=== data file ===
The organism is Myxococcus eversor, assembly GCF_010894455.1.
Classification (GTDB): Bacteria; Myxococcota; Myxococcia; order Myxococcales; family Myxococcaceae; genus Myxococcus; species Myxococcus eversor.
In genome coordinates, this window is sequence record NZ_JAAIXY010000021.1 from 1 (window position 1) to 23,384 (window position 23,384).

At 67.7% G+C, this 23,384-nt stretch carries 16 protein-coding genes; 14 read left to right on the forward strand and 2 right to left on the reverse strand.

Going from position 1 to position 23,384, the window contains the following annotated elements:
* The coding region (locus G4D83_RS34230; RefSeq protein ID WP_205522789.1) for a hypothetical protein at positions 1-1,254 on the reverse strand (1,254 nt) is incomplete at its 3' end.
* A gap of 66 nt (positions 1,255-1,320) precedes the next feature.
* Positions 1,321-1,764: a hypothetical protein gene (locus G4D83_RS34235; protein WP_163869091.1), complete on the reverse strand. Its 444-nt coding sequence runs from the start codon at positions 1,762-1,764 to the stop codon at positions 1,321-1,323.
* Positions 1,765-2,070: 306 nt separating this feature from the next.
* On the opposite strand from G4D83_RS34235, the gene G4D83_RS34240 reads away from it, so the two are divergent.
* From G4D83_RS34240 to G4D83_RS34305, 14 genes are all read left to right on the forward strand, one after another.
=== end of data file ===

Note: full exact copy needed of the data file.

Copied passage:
The organism is Myxococcus eversor, assembly GCF_010894455.1.
Classification (GTDB): Bacteria; Myxococcota; Myxococcia; order Myxococcales; family Myxococcaceae; genus Myxococcus; species Myxococcus eversor.
In genome coordinates, this window is sequence record NZ_JAAIXY010000021.1 from 1 (window position 1) to 23,384 (window position 23,384).

At 67.7% G+C, this 23,384-nt stretch carries 16 protein-coding genes; 14 read left to right on the forward strand and 2 right to left on the reverse strand.

Going from position 1 to position 23,384, the window contains the following annotated elements:
* The coding region (locus G4D83_RS34230; RefSeq protein ID WP_205522789.1) for a hypothetical protein at positions 1-1,254 on the reverse strand (1,254 nt) is incomplete at its 3' end.
* A gap of 66 nt (positions 1,255-1,320) precedes the next feature.
* Positions 1,321-1,764: a hypothetical protein gene (locus G4D83_RS34235; protein WP_163869091.1), complete on the reverse strand. Its 444-nt coding sequence runs from the start codon at positions 1,762-1,764 to the stop codon at positions 1,321-1,323.
* Positions 1,765-2,070: 306 nt separating this feature from the next.
* On the opposite strand from G4D83_RS34235, the gene G4D83_RS34240 reads away from it, so the two are divergent.
* From G4D83_RS34240 to G4D83_RS34305, 14 genes are all read left to right on the forward strand, one after another.